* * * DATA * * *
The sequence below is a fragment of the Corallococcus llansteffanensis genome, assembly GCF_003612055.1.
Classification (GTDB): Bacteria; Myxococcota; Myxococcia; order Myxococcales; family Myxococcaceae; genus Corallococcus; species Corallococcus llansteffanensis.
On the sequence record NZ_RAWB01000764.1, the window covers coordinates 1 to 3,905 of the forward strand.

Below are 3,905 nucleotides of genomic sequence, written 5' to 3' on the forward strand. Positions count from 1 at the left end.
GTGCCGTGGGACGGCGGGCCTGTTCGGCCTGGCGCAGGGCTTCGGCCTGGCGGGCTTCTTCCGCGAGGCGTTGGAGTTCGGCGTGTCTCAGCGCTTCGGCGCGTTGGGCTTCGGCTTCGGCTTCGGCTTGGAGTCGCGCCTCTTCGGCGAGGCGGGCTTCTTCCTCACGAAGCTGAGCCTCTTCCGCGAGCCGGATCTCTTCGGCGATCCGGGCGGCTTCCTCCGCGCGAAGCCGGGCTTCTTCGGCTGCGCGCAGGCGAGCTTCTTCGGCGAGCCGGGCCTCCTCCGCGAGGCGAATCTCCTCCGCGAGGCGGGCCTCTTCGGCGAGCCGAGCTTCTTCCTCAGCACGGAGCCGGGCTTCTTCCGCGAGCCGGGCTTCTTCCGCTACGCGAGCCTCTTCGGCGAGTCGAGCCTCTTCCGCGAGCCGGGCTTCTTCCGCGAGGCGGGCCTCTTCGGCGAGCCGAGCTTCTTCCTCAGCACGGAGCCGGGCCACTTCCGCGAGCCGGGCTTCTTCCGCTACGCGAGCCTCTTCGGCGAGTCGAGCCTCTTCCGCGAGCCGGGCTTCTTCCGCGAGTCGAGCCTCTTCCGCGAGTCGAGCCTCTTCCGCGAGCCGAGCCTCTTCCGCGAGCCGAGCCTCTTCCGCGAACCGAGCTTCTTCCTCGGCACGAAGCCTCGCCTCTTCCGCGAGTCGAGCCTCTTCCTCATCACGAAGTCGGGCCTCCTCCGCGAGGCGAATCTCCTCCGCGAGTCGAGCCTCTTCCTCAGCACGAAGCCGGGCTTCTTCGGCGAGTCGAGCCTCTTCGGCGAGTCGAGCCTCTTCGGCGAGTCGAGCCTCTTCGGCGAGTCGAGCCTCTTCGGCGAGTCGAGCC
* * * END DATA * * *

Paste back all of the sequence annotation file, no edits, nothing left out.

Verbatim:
The sequence below is a fragment of the Corallococcus llansteffanensis genome, assembly GCF_003612055.1.
Classification (GTDB): Bacteria; Myxococcota; Myxococcia; order Myxococcales; family Myxococcaceae; genus Corallococcus; species Corallococcus llansteffanensis.
On the sequence record NZ_RAWB01000764.1, the window covers coordinates 1 to 3,905 of the forward strand.

Below are 3,905 nucleotides of genomic sequence, written 5' to 3' on the forward strand. Positions count from 1 at the left end.
GTGCCGTGGGACGGCGGGCCTGTTCGGCCTGGCGCAGGGCTTCGGCCTGGCGGGCTTCTTCCGCGAGGCGTTGGAGTTCGGCGTGTCTCAGCGCTTCGGCGCGTTGGGCTTCGGCTTCGGCTTCGGCTTGGAGTCGCGCCTCTTCGGCGAGGCGGGCTTCTTCCTCACGAAGCTGAGCCTCTTCCGCGAGCCGGATCTCTTCGGCGATCCGGGCGGCTTCCTCCGCGCGAAGCCGGGCTTCTTCGGCTGCGCGCAGGCGAGCTTCTTCGGCGAGCCGGGCCTCCTCCGCGAGGCGAATCTCCTCCGCGAGGCGGGCCTCTTCGGCGAGCCGAGCTTCTTCCTCAGCACGGAGCCGGGCTTCTTCCGCGAGCCGGGCTTCTTCCGCTACGCGAGCCTCTTCGGCGAGTCGAGCCTCTTCCGCGAGCCGGGCTTCTTCCGCGAGGCGGGCCTCTTCGGCGAGCCGAGCTTCTTCCTCAGCACGGAGCCGGGCCACTTCCGCGAGCCGGGCTTCTTCCGCTACGCGAGCCTCTTCGGCGAGTCGAGCCTCTTCCGCGAGCCGGGCTTCTTCCGCGAGTCGAGCCTCTTCCGCGAGTCGAGCCTCTTCCGCGAGCCGAGCCTCTTCCGCGAGCCGAGCCTCTTCCGCGAACCGAGCTTCTTCCTCGGCACGAAGCCTCGCCTCTTCCGCGAGTCGAGCCTCTTCCTCATCACGAAGTCGGGCCTCCTCCGCGAGGCGAATCTCCTCCGCGAGTCGAGCCTCTTCCTCAGCACGAAGCCGGGCTTCTTCGGCGAGTCGAGCCTCTTCGGCGAGTCGAGCCTCTTCGGCGAGTCGAGCCTCTTCGGCGAGTCGAGCCTCTTCGGCGAGTCGAGCC